Originally Posted by Seaworthy Lass
You dangerously have all that the wrong way around!!!
When reversing a boat, pushing the tiller to port moves the boat to starboard (the bow will swing port, but the general movement of the boat is in the STARBOARD direction).
Oh i hope we're not going to play another game
. Very clearly, her stern moved to port. I saw it. Since her slip is on the port side of the fairway, there would have been a collision
with another boat if the boat I had been on behaved as you are insisting it must have.
But then, you weren't there ...
This approach just came to mind because I spent last Sunday sailing on a Catalina
'27 that belongs to a friend of mine. She know I am systematically testing my back now with slightly heavier tasks. She let me try things little by little (happily, I had no trouble with my back).
She had another couple on the boat who are going to share the boat with her, and she was showing them how she backs the boat into the slip.
She started steering
the boat the way I described just inside the two channel markers that go into the Gulfport Municipal Marina. Steering
as I described she made a 90º turn to port by pusing the rudder
to port. Then she made about a 70º turn to starboard into her fairway, and then increased that turn as she went into the slip, which was to the port side of the boat.
It worked extremely well. I'm not surprised, because she taught me how to do it on her boat, and then we went out and did it with my wheel
boat as well.
I'm going to tell you one more time, and then I'm going to give up on you. I don't just come in here and make ship up. I've done everything I've ever said I did. You would have done a lot in six years too if you were sailing your boat every second to third day. I've learned a *whole* lot from the more experienced sailors I see day in and day out.
I do listen selectively, however. One friend who often turns out to be helpful in the end is rarely helpful in the beginning, because the first words out his mouth are *always* "Oh you can't do that." When it turns out that I *can* do whatever it is, both safely and effectively, he does have the courtesy to acknowledge it. For some people, their minds immediately go to something negative first. I just smile of him and think of the little robot waving his arms around saying, "Danger, DANGER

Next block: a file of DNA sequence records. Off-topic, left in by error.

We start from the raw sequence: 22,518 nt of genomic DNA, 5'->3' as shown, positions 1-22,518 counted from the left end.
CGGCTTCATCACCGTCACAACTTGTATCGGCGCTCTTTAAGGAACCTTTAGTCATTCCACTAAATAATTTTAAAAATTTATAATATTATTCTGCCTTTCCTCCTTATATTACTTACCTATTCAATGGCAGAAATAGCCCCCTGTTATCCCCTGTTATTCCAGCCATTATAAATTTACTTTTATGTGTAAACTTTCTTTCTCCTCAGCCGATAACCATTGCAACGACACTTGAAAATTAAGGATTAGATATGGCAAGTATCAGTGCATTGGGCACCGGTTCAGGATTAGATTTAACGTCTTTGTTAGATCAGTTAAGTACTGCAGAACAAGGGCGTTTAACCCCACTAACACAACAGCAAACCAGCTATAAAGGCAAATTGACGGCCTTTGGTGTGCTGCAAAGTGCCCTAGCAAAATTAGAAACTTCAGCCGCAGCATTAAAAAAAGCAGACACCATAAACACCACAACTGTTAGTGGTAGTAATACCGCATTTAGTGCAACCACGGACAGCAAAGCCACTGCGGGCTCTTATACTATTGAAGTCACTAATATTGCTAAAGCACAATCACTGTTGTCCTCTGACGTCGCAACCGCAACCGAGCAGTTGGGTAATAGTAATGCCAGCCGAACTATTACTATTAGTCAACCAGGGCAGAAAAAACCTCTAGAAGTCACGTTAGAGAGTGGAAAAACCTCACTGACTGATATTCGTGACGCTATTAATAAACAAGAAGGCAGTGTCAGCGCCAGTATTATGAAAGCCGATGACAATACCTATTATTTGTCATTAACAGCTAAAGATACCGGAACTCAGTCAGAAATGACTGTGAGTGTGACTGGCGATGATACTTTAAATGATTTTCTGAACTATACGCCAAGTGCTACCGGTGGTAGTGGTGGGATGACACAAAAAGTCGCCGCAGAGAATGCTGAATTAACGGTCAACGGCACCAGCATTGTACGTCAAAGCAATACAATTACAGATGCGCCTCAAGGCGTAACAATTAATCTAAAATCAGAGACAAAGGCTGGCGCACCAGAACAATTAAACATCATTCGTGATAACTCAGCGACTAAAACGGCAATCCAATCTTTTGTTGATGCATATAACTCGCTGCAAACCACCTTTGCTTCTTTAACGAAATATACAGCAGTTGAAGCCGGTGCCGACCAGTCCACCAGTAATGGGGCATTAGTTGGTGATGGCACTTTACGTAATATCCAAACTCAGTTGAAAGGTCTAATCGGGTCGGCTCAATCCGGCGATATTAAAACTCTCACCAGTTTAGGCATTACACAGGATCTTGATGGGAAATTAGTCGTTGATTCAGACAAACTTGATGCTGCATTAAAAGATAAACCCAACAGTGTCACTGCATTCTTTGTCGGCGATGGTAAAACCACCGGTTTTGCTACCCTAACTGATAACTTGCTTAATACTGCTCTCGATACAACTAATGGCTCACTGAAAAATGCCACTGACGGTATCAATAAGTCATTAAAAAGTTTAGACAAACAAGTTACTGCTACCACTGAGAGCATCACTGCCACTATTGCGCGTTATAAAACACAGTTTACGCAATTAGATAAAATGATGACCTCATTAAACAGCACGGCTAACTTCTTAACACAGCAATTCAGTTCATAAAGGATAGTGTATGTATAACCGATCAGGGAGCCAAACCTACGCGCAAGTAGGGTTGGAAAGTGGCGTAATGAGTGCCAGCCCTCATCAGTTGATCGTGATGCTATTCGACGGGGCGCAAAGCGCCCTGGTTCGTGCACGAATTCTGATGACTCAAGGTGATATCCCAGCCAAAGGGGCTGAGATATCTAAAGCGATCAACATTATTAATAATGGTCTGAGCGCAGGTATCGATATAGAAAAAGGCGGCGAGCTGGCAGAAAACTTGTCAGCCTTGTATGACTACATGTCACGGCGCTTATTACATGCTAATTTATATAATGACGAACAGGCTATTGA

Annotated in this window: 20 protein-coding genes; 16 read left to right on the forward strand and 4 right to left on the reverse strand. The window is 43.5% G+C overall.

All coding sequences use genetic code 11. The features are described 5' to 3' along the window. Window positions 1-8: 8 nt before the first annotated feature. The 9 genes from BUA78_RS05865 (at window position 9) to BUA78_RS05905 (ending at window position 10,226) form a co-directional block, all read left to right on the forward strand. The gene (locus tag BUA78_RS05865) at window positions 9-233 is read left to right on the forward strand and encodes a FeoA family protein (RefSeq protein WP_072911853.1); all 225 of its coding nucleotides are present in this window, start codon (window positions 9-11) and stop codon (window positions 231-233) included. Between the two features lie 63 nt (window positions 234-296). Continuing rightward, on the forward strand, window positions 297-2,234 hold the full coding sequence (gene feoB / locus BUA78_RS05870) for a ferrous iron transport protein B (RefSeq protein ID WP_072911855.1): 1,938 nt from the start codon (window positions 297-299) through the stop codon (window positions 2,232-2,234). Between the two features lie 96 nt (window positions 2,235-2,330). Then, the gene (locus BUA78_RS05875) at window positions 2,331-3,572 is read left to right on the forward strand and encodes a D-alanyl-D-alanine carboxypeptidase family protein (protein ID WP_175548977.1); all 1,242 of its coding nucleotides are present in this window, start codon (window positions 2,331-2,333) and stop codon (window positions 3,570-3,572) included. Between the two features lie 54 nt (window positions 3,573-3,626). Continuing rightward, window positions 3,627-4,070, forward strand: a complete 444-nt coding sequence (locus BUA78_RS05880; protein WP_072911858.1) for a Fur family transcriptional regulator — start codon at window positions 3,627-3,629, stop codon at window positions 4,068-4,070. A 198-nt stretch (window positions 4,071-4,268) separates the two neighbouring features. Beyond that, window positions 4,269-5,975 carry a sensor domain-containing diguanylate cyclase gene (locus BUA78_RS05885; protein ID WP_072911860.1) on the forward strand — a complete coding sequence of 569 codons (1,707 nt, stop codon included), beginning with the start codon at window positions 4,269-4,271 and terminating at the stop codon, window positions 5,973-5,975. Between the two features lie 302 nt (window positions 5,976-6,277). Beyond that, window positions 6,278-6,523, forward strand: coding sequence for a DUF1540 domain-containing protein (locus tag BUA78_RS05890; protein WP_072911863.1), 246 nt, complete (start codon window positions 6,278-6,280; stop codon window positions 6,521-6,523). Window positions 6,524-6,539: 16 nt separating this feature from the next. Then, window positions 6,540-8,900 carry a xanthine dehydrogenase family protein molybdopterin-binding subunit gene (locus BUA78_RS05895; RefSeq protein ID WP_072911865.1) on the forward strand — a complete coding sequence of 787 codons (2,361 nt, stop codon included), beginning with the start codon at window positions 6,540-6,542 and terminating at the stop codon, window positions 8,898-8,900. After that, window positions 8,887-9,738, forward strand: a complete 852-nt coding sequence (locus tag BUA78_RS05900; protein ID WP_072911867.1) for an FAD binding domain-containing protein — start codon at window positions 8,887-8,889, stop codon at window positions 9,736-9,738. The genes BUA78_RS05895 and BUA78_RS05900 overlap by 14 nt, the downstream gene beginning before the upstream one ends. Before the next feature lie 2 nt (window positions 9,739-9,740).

Will Robinson!" I'm sorry, but that's what you just made me think of also.
It may be that YOUR boat fights this approach, but maybe you're going too slowly. Maybe you have more prop wash, or more current
, where you are. Neither of my boats have handled current well when in reverse, but I really don't know whether that is a standard trait since I've only experienced it on two boats that were powered very significantly differently.
Go ahead and be an alarmist, or change your approach to it. I only know the way my friend taught me, and I've only done it on her boat, but it works on my boat as I described as well. I don't push that idea strongly because my boat is so maneuverable (I credit the specialty prop partly for that) that it may well not be typical.
The thing I will add that I haven't seen addressed recently is the issue of prop wash. It's not much of a problem with my boat, but the way my bow catches the wind is something I must always pay attention to. Boats don't always steer as we expect or wish them to. Whether the issue is prop wash or a bow that catches the wind pretty easily, one's docking
plan should work WITH these traits and not against it. Sometimes it's better to move past your slip so when your stern turns into the slip, your boat's innate nature is helping rather than harming you.
Your experience apparently is different than mine, but this isn't something I just read or heard about. I've done it. I've practiced it. She backs her boat into the slip, and that's how she does it. She has a fin keel
; it does make steering in tight quarters easier. Maybe you have a full keel
, and maybe you have a bigger boat, and maybe it won't work for you.
It would have been nice to hear some version of "That's interesting. It doesn't work well on my boat. My boat is (whatever). What is your friend's boat like?" instead of some version of "I'm either a liar or a danger
to others but because I can't do this, no one can."
This is in fact a change I think this board would benefit from -- encouraging people to seek out why person A's experience is different than person B's, instead of pulling out the tacks and hammer in readiness to mount someone's hide to the wall.
I have to assume that people here actually read the other posts, and follow the excellent advice we had I think yesterday, about about practicing with two buoys. That's exactly what I did when I got this boat. I'm a musician. I believe in practice. I also have faith that in addition to trying it in open water
first, they will notice that they have to momve the tiller more to port or starboard than they might have expected. That's why smart sailors try new things away from other boats.
I would be interested to hear from people who have tried this with full keel vs. fin keel, because I've done it quite successfully, but both boats have fin keels.
Anybody who takes ANY docking
advice without practicing is taking a risk, because each boat responds differently and conditions vary greatly according to tide, current and wind. Current and wind are a challenge here; tide and wind were an issue at my previous marina -- tide because it was tricky just to get into the marina, and the slips hadn't been dredged in years. There may well be some boats that this won't work with. I'm thinking of a friend who has a full keel. It's a bluewater-worthy boat, and although he has many, many years of experience an would be recognized as an expert by anyone, he has a heckuva time backing up his boat. I don't know if he's tried my friend's approach, but when he gets back from his mini-cruise I'm going to see if I can't talk him into trying it.